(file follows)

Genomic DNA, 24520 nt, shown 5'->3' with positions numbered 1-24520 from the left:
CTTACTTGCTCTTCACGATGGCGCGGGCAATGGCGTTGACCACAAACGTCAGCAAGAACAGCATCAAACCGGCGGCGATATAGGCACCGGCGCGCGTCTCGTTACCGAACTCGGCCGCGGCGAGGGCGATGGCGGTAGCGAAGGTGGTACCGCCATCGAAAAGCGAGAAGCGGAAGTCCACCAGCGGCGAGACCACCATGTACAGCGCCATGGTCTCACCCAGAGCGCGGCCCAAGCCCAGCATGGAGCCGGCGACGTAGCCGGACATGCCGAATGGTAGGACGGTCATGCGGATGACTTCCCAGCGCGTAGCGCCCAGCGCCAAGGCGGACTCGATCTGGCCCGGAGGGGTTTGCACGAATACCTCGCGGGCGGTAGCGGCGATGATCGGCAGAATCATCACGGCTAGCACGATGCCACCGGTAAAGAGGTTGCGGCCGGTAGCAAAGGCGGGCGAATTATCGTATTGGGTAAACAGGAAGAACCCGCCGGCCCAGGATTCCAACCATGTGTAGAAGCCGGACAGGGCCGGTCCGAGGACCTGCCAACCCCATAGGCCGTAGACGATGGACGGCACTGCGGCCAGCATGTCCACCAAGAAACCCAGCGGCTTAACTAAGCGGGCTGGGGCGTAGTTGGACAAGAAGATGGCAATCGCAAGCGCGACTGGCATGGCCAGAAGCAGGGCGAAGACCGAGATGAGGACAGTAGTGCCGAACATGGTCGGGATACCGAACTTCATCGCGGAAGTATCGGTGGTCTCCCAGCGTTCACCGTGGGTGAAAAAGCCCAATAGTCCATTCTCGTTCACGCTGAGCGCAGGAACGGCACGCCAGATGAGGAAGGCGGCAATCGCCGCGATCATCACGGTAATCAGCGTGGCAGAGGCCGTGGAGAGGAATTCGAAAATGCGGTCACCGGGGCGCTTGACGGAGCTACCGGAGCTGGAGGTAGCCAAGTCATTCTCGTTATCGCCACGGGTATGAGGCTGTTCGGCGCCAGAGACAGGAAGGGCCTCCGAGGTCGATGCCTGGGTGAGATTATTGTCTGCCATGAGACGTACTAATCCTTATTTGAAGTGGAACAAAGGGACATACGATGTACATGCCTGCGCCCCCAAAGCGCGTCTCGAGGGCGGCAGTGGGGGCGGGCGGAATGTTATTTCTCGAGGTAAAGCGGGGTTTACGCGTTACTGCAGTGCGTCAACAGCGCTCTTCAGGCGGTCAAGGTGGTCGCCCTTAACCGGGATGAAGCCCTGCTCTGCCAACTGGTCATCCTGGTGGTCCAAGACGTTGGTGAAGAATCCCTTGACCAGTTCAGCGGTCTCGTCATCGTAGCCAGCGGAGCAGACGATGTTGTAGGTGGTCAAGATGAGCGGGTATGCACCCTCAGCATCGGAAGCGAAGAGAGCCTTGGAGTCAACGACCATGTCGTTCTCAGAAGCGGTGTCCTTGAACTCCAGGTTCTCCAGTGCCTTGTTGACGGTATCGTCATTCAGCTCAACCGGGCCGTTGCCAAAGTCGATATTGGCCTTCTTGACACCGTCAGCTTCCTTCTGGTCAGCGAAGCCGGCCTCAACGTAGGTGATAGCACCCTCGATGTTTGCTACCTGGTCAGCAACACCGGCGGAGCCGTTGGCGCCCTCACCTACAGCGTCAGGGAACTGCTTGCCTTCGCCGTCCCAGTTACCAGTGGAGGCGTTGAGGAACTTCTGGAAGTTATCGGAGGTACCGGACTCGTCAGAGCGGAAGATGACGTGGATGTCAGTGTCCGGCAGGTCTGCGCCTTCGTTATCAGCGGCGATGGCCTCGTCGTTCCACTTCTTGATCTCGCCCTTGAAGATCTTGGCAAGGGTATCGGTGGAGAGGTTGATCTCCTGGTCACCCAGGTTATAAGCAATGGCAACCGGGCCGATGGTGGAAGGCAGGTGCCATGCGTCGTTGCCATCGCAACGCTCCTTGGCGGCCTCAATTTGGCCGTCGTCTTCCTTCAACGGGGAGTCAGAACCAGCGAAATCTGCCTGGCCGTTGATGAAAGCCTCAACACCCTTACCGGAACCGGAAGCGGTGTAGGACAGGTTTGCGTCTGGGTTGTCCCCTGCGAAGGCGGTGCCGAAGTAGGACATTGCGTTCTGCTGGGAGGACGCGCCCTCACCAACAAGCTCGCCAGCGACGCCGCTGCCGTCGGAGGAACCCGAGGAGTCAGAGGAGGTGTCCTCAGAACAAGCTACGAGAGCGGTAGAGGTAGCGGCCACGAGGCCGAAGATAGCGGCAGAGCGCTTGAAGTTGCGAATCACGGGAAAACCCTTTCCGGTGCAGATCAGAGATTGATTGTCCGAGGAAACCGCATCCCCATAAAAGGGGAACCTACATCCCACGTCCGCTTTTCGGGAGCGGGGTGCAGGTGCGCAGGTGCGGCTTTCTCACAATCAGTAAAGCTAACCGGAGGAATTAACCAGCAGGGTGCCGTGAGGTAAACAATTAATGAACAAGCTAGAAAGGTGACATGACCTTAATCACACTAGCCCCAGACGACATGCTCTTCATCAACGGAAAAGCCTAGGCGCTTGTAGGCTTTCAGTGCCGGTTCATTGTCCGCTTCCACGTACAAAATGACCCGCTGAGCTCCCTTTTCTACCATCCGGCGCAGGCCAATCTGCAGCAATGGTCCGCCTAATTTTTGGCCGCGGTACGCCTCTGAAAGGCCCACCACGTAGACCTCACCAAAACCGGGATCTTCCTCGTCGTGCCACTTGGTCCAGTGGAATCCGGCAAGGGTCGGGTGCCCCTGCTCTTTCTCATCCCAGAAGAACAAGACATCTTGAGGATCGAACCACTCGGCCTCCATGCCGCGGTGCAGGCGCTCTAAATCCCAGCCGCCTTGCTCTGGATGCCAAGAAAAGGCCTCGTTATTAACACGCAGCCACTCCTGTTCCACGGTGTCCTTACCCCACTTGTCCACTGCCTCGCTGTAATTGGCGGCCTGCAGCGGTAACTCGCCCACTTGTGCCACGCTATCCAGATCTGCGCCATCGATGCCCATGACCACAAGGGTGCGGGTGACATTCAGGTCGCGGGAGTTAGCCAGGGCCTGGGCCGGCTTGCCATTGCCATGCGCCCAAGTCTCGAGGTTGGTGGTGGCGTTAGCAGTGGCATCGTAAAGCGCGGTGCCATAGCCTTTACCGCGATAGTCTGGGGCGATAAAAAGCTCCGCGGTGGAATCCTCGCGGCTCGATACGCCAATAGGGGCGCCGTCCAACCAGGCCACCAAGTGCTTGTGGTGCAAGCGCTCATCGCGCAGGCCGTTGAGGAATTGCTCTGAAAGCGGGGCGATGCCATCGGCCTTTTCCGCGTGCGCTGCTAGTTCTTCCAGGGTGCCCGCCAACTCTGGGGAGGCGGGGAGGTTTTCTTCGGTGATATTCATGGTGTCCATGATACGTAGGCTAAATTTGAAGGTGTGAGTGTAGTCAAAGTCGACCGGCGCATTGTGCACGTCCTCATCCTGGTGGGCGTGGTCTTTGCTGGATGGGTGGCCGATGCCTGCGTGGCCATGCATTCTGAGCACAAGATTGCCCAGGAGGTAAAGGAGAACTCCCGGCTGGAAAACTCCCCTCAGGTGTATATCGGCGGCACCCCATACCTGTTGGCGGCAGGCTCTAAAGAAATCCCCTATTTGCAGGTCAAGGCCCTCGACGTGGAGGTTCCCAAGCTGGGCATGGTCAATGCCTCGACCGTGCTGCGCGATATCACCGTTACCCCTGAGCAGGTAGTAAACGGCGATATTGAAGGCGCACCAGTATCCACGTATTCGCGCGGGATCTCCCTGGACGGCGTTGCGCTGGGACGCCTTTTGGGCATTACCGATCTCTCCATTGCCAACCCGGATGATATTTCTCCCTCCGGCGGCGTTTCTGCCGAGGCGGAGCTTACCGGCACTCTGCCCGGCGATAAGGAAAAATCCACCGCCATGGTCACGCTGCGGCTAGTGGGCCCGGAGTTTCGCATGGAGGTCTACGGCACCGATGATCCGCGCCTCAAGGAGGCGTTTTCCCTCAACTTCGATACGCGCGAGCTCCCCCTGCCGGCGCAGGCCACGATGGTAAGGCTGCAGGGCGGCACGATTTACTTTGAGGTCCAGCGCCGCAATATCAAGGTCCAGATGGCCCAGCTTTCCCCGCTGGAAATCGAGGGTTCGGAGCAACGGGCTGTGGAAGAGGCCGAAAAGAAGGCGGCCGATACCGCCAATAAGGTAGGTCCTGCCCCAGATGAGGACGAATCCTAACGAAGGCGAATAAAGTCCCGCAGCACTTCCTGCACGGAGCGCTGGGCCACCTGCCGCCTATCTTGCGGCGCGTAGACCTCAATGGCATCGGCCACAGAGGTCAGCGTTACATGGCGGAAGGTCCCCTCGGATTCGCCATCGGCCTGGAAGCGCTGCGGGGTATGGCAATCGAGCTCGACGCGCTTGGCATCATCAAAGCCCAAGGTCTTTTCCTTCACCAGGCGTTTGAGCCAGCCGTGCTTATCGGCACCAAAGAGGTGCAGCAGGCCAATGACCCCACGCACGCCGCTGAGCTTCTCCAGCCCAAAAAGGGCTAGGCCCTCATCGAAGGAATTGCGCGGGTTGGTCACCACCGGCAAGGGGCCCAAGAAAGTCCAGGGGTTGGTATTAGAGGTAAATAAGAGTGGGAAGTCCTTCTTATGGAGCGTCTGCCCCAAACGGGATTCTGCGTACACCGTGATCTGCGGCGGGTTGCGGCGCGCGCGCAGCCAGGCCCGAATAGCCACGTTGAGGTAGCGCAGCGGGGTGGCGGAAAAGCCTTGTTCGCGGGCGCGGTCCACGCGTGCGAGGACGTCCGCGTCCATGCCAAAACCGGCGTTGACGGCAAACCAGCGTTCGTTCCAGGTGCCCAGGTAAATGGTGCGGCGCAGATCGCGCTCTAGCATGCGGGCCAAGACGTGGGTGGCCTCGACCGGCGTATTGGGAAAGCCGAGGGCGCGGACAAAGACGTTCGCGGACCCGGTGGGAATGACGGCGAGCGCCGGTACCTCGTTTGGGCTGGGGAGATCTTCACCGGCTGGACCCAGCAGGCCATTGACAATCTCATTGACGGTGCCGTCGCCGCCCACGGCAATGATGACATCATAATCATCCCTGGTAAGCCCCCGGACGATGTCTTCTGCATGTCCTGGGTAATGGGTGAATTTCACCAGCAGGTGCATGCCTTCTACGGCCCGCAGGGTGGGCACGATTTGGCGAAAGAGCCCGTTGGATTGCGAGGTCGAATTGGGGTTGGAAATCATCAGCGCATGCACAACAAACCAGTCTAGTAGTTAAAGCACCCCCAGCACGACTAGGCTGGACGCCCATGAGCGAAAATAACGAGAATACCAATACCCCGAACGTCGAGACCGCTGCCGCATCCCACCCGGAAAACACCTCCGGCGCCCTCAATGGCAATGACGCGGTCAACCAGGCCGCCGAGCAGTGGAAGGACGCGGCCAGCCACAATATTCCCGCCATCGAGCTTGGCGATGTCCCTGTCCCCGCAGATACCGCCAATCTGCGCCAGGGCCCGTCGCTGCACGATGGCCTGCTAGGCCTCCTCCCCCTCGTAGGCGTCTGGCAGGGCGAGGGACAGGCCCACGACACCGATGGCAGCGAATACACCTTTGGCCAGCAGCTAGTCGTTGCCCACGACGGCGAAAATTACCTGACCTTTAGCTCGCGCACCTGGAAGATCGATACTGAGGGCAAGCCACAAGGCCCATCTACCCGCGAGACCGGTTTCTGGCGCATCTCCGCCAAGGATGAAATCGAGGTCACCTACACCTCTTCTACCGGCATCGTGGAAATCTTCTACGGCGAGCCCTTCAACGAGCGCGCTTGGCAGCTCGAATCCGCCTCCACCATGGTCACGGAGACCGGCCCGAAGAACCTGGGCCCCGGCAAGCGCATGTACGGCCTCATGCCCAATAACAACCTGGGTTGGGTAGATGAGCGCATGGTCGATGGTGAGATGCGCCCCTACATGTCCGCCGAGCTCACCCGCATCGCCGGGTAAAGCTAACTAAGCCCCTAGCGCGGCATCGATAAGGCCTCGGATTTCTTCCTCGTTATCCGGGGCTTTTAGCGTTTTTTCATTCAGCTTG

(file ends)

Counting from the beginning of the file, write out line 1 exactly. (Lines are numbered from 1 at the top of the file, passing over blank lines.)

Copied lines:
Genomic DNA, 24520 nt, shown 5'->3' with positions numbered 1-24520 from the left: